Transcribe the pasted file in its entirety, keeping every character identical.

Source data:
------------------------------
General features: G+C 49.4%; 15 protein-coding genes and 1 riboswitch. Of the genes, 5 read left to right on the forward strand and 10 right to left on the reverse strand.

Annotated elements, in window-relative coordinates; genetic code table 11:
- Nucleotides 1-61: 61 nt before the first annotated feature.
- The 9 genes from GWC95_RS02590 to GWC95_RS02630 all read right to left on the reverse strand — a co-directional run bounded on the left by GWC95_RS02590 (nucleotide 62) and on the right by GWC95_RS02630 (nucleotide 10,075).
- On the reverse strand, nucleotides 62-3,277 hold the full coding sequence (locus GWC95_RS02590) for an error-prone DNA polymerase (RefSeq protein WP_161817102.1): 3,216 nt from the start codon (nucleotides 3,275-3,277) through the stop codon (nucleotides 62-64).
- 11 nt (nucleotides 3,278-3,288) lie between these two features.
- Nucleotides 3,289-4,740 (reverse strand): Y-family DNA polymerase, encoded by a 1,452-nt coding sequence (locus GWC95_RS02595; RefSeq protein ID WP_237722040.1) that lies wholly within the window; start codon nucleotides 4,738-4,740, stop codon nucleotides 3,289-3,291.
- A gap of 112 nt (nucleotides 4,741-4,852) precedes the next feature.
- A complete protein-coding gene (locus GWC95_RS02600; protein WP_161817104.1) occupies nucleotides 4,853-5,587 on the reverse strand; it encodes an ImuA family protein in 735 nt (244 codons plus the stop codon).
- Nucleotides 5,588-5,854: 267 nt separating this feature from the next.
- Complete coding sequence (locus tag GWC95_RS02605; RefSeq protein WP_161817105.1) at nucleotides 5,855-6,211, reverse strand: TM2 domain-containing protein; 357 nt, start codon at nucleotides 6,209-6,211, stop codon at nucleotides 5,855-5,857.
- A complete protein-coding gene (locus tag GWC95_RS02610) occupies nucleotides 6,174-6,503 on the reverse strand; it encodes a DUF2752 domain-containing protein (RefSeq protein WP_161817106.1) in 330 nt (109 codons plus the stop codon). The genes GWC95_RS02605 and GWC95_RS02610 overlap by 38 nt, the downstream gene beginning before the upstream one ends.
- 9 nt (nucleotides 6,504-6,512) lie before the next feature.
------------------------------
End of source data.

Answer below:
General features: G+C 49.4%; 15 protein-coding genes and 1 riboswitch. Of the genes, 5 read left to right on the forward strand and 10 right to left on the reverse strand.

Annotated elements, in window-relative coordinates; genetic code table 11:
- Nucleotides 1-61: 61 nt before the first annotated feature.
- The 9 genes from GWC95_RS02590 to GWC95_RS02630 all read right to left on the reverse strand — a co-directional run bounded on the left by GWC95_RS02590 (nucleotide 62) and on the right by GWC95_RS02630 (nucleotide 10,075).
- On the reverse strand, nucleotides 62-3,277 hold the full coding sequence (locus GWC95_RS02590) for an error-prone DNA polymerase (RefSeq protein WP_161817102.1): 3,216 nt from the start codon (nucleotides 3,275-3,277) through the stop codon (nucleotides 62-64).
- 11 nt (nucleotides 3,278-3,288) lie between these two features.
- Nucleotides 3,289-4,740 (reverse strand): Y-family DNA polymerase, encoded by a 1,452-nt coding sequence (locus GWC95_RS02595; RefSeq protein ID WP_237722040.1) that lies wholly within the window; start codon nucleotides 4,738-4,740, stop codon nucleotides 3,289-3,291.
- A gap of 112 nt (nucleotides 4,741-4,852) precedes the next feature.
- A complete protein-coding gene (locus GWC95_RS02600; protein WP_161817104.1) occupies nucleotides 4,853-5,587 on the reverse strand; it encodes an ImuA family protein in 735 nt (244 codons plus the stop codon).
- Nucleotides 5,588-5,854: 267 nt separating this feature from the next.
- Complete coding sequence (locus tag GWC95_RS02605; RefSeq protein WP_161817105.1) at nucleotides 5,855-6,211, reverse strand: TM2 domain-containing protein; 357 nt, start codon at nucleotides 6,209-6,211, stop codon at nucleotides 5,855-5,857.
- A complete protein-coding gene (locus tag GWC95_RS02610) occupies nucleotides 6,174-6,503 on the reverse strand; it encodes a DUF2752 domain-containing protein (RefSeq protein WP_161817106.1) in 330 nt (109 codons plus the stop codon). The genes GWC95_RS02605 and GWC95_RS02610 overlap by 38 nt, the downstream gene beginning before the upstream one ends.
- 9 nt (nucleotides 6,504-6,512) lie before the next feature.